When it was originally announced that the Max Brooks book, World War Z, was going to be turned into a live action film, plenty of fans were excited. So it comes as to no surprise that the actual film itself was a massive disappointment when the studio decided to not follow the book at all. In fact, the film hardly resembles the events or even spirit of the book that it would have been fine being named as a completely different movie altogether. So that begs the question, what really is WWZ the book and what on Earth is this movie?
What is World War Z, the Movie?
Before we talk about the book, let’s talk about the movie. World War Z is a 116 minute long Brad Pitt semi-action movie that is set in a world overrun by zombies. Pitt plays the role of Gerry Lane, a UN investigator who is trying to investigate the zombie outbreak (probably in the purpose of finding a cure or solution to the problem). Lane’s quest takes him to various locations across the planet; he encounters groups of survivors ranging from the badly overrun to the well-organized, and of course, eventually discover something important about the zombie plague/virus/whatnot. In between his mis-adventures as an investigator, the film interjects the plight of his family aboard one of the few safe locations on the planet: an American battlecruiser.
Where it All Comes Apart
On paper, that actually sounds like a plot for a pretty interesting film. Sure, it has completely nothing to do with World War Z, the book, but as a movie with a completely different name, it works. The problem comes with two big issues: first it does have World War Z as a name, which is a massive waste of acquiring film rights to an IP. The second problem is that aside from the fact that the movie strays from the source material, the execution is not well done.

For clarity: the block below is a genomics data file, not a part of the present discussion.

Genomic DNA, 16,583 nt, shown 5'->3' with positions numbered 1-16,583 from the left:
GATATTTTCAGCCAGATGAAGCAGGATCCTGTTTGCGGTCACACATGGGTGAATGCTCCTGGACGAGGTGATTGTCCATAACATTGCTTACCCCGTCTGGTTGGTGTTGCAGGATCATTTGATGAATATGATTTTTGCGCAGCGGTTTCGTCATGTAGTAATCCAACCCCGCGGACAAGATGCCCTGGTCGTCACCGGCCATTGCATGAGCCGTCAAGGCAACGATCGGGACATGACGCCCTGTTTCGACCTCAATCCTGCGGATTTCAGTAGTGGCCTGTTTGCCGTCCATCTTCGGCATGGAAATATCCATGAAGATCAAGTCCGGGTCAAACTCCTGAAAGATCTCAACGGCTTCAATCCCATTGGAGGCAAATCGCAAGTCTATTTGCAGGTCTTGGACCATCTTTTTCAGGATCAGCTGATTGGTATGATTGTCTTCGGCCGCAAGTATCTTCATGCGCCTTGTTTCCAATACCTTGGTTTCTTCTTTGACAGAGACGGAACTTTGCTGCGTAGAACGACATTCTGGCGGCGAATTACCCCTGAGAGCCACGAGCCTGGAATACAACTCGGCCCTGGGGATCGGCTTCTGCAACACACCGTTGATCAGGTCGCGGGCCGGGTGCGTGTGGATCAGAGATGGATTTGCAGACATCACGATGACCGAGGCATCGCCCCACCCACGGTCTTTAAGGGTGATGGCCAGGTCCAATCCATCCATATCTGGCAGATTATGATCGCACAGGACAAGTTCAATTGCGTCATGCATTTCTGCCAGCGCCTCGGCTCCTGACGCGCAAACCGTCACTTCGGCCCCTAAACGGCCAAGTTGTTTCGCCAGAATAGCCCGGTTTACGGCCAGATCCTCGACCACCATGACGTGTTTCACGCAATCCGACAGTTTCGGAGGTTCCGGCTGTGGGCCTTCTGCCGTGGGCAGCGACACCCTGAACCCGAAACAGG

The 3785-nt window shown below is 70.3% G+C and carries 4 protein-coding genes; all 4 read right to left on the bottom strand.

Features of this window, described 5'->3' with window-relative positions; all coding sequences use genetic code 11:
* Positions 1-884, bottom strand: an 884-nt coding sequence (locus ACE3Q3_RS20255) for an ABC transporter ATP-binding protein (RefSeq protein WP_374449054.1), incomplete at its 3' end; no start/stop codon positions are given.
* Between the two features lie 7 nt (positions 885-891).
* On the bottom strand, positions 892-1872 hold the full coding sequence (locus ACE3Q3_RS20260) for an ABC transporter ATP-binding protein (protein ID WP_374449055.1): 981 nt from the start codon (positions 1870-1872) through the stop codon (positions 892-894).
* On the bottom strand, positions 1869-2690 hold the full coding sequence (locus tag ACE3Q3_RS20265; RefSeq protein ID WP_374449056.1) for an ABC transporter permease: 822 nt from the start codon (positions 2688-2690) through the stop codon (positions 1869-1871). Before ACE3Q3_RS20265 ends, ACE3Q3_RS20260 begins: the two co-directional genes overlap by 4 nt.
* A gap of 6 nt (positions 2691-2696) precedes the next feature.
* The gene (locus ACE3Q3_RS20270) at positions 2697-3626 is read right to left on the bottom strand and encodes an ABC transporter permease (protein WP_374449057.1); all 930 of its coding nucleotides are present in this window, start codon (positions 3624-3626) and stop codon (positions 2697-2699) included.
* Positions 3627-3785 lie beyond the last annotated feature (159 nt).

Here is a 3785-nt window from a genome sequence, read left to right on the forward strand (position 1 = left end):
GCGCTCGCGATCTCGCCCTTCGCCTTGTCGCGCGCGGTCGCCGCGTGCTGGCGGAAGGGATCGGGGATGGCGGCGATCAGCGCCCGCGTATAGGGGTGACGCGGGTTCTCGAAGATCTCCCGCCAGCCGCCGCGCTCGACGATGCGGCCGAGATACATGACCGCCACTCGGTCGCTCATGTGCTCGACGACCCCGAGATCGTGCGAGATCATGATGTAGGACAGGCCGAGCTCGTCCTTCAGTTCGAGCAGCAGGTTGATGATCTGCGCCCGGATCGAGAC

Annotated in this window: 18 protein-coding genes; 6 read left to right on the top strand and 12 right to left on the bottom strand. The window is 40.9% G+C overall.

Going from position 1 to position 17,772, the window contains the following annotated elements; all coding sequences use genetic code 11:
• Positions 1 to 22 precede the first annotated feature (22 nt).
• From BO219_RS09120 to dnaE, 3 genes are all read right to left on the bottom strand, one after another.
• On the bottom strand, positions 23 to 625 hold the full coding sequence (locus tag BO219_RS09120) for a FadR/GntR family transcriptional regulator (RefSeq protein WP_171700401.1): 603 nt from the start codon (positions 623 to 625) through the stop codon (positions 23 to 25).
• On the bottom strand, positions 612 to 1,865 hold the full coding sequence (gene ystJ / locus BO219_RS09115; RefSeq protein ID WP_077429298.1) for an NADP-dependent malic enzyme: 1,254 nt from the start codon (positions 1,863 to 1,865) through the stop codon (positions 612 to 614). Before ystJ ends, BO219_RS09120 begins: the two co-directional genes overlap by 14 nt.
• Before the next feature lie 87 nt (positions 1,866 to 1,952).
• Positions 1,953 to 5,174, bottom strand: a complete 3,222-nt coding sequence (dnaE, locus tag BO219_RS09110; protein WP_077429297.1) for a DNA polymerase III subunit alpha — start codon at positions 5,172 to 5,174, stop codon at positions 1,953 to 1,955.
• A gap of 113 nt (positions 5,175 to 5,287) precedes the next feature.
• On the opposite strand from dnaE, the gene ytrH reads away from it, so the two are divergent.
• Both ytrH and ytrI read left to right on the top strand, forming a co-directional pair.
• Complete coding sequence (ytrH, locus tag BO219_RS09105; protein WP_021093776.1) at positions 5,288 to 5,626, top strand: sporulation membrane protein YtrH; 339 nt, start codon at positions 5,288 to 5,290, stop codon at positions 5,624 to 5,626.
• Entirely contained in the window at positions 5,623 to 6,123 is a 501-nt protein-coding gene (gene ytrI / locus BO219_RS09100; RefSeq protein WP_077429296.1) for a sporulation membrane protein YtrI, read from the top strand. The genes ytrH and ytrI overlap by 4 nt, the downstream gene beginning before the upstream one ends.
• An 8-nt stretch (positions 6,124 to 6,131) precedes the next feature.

The book is about the aftermath of the Great Zombie War –which started out as a very one sided battle with humanity coming close to getting wiped out before we all eventually learned to adapt to the cold, hard, and cruel decisions that had to be made in order to survive against the threat of the living dead. Since the narrative is told as a series of interviews from different characters highlighting different parts of the war, it would have been better as an anthology type film (as opposed to having a single massive narrative where there isn’t). There was never any focus for a search for a cure (nor was a cure ever found), and the victory of humanity against the undead was a more practical one, and one that beautifully blended the realities of war and its long-term effects.
Big Names, Little Content
Having a major film star like Brad Pitt in the starring role certainly gave this movie a big boost. And the fact that it premiered right at the height of zombie fever meant that commercially, World War Z was set to becomes a box-office success. And it is. The movie grossed a significant amount of sales and tons of people came to see it. WWZ is a blockbuster Hollywood film with a mindless plot and a focus on giving the audiences a thrill ride. So yeah, if you are looking for a quick watch that does not have to include much emotional or mental stretching then this is a good zombie film to pop in the player.
But if you were one of the many fans of the books who have come to appreciate the depth of the characters, the nuanced balance of broken morality in their decisions, and the emotional impact of the narrative –then expect to be disappointed as the film has not a single bit of that.
With everything all said and done, is World War Z a good movie? Well, the bottom line is that it is actually enjoyable –in the same way that many shallow comedy/action films are enjoyable. This is a big-budget production B-movie, so yes, there is something here that viewers can actually enjoy. Visually, the effects are quite stunning –seeing that massive wave of zombies act like one huge organic presence makes you feel as if the protagonists are fighting against a gestalt consciousness of flesh eating corpses. So if you happen to be a fan of the books, just forget about the title and accept that this film has nothing to do with it.
The bigger issue here is that WWZ is a testament to the fact that Hollywood’s process of acquiring film licenses is sometimes pointless –they did not even need the book nor its’ title; they could have called this a “Brad Pitt Zombie Film” and still have made just as much money. The sad part is that the success of the movie encourages studios to buy up rights in the hopes of attracting the existing fanbase of source material (in fact, the film is now part of a trilogy with the second film expected to premiere by 2017). Hopefully, if the book ever gets re-adapted, someone else who actually cares about the material will handle it.